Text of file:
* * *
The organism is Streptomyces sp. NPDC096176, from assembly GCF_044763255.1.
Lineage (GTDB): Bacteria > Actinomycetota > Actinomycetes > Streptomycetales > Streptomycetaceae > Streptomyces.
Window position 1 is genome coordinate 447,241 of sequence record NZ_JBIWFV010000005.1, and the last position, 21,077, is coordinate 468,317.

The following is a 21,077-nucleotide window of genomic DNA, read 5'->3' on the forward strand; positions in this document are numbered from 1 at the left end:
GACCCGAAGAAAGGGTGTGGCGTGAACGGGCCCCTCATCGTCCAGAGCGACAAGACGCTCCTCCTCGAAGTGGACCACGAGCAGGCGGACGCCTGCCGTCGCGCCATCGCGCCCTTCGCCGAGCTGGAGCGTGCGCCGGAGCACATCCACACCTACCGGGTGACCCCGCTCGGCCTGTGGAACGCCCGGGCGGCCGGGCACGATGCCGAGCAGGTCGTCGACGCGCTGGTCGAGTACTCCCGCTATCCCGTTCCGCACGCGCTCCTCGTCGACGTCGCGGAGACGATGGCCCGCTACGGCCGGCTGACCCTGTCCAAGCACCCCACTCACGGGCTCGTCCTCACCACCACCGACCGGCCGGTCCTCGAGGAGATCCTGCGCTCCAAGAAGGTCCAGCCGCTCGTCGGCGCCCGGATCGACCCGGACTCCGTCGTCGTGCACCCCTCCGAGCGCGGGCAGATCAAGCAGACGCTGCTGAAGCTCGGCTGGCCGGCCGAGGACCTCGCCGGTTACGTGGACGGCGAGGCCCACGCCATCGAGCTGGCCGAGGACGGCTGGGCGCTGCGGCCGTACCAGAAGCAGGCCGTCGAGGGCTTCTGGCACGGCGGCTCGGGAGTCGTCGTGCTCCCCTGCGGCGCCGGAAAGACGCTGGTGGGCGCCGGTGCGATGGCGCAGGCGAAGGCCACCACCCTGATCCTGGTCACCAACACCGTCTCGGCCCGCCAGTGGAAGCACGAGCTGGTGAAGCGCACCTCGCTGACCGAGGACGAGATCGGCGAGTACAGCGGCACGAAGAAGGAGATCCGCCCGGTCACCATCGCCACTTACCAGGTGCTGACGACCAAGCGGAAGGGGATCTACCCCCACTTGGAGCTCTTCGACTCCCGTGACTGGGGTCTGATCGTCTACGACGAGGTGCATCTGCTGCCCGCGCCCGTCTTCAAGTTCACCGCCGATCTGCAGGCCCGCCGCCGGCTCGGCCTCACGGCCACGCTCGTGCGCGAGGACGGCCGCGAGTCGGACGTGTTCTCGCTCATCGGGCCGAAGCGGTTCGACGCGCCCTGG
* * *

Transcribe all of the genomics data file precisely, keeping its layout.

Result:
The organism is Streptomyces sp. NPDC096176, from assembly GCF_044763255.1.
Lineage (GTDB): Bacteria > Actinomycetota > Actinomycetes > Streptomycetales > Streptomycetaceae > Streptomyces.
Window position 1 is genome coordinate 447,241 of sequence record NZ_JBIWFV010000005.1, and the last position, 21,077, is coordinate 468,317.

The following is a 21,077-nucleotide window of genomic DNA, read 5'->3' on the forward strand; positions in this document are numbered from 1 at the left end:
GACCCGAAGAAAGGGTGTGGCGTGAACGGGCCCCTCATCGTCCAGAGCGACAAGACGCTCCTCCTCGAAGTGGACCACGAGCAGGCGGACGCCTGCCGTCGCGCCATCGCGCCCTTCGCCGAGCTGGAGCGTGCGCCGGAGCACATCCACACCTACCGGGTGACCCCGCTCGGCCTGTGGAACGCCCGGGCGGCCGGGCACGATGCCGAGCAGGTCGTCGACGCGCTGGTCGAGTACTCCCGCTATCCCGTTCCGCACGCGCTCCTCGTCGACGTCGCGGAGACGATGGCCCGCTACGGCCGGCTGACCCTGTCCAAGCACCCCACTCACGGGCTCGTCCTCACCACCACCGACCGGCCGGTCCTCGAGGAGATCCTGCGCTCCAAGAAGGTCCAGCCGCTCGTCGGCGCCCGGATCGACCCGGACTCCGTCGTCGTGCACCCCTCCGAGCGCGGGCAGATCAAGCAGACGCTGCTGAAGCTCGGCTGGCCGGCCGAGGACCTCGCCGGTTACGTGGACGGCGAGGCCCACGCCATCGAGCTGGCCGAGGACGGCTGGGCGCTGCGGCCGTACCAGAAGCAGGCCGTCGAGGGCTTCTGGCACGGCGGCTCGGGAGTCGTCGTGCTCCCCTGCGGCGCCGGAAAGACGCTGGTGGGCGCCGGTGCGATGGCGCAGGCGAAGGCCACCACCCTGATCCTGGTCACCAACACCGTCTCGGCCCGCCAGTGGAAGCACGAGCTGGTGAAGCGCACCTCGCTGACCGAGGACGAGATCGGCGAGTACAGCGGCACGAAGAAGGAGATCCGCCCGGTCACCATCGCCACTTACCAGGTGCTGACGACCAAGCGGAAGGGGATCTACCCCCACTTGGAGCTCTTCGACTCCCGTGACTGGGGTCTGATCGTCTACGACGAGGTGCATCTGCTGCCCGCGCCCGTCTTCAAGTTCACCGCCGATCTGCAGGCCCGCCGCCGGCTCGGCCTCACGGCCACGCTCGTGCGCGAGGACGGCCGCGAGTCGGACGTGTTCTCGCTCATCGGGCCGAAGCGGTTCGACGCGCCCTGG